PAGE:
DomiCopter – A Pizza Delivery Drone

domicopterEveryone has seen in the neighbourhood kids flying their toy helicopters controlled by remote devices. Dominos has taken this technology further to deliver Pizzas by such modified flying machines. However don’t expect drones buzzing at your door steps to deliver your pizza sometimes soon as this technology is still in the testing phase.

Domino’s hired creative agency T + Biscuits to develop and test out the contraption. Founder Tom Hatton told NBC that so far, the DomiCopter has been a success. “If anything it went quicker than a pizza boy,” he said, pointing out that the DomiCopter doesn’t need to stop at red lights. “We were amazed at how easy it was going to be.”

The DomiCopter has eight spinning blades that lift the vessel, which contains Domino’s standard insulation bag. According to Fox News, no flying permits were required because the drone operated less than 126 meters off the ground, but Domino’s did need to receive permission from the owner of the land below.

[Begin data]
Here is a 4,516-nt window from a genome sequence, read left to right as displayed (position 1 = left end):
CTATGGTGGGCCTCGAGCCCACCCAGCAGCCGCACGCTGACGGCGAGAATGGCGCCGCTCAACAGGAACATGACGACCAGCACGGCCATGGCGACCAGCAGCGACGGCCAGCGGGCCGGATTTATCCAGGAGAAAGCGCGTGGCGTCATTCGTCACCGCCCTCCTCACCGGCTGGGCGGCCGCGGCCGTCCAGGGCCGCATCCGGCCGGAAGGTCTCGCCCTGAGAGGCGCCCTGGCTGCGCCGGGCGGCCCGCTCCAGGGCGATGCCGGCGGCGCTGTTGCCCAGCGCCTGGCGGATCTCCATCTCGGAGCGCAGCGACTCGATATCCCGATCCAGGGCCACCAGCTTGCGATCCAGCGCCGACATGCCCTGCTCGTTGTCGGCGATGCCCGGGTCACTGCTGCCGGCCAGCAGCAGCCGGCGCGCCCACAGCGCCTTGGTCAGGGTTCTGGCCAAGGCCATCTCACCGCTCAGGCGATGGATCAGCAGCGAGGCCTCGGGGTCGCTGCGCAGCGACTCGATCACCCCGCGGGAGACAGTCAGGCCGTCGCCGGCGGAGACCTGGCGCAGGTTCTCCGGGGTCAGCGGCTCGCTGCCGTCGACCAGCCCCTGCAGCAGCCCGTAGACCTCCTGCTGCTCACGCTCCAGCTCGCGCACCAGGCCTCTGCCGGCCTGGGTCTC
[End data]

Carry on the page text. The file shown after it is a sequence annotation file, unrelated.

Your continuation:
A drone-based delivery system, of course, would open up a host of questions. Would the drone ring your doorbell? How would drunk college kids ordering pizza at 4am resist the urge to steal the drone? It appears we don’t have to seriously consider any of these queries right now, but stranger things have happened. When Dominos first started running its “30 minutes or less” delivery guarantee in 1973, who would’ve thought that 40 years later, you’d be able to order and pay for a pizza from a wireless, portable device connected to a global network that houses much of the world’s information?

Will it happen before pizza on the moon, though? Back in 2011,the Japanese affiliate of Domino’s wanted to build a pizza place on the lunar surface at the cost of $21.7 billion.

In real, related Dominos news, though, Microsoft announced today that Windows Phone 8 users can now download an official Dominos pizza app.

“You can custom build your own pie, pick from their lineup of popular pizzas—or go in a totally different direction: the app lets you order anything on Domino’s menu from any of its nearly 5,000 U.S. stores. Hands full? Just say ‘large pepperoni,’ and the item is ready for your cart—score one for speech recognition,” Microsoft said in a blog post.

In April, meanwhile, Microsoft and Pizza Hut teamed up to offer Xbox Live users the ability to order pizzas through their gaming consoles.


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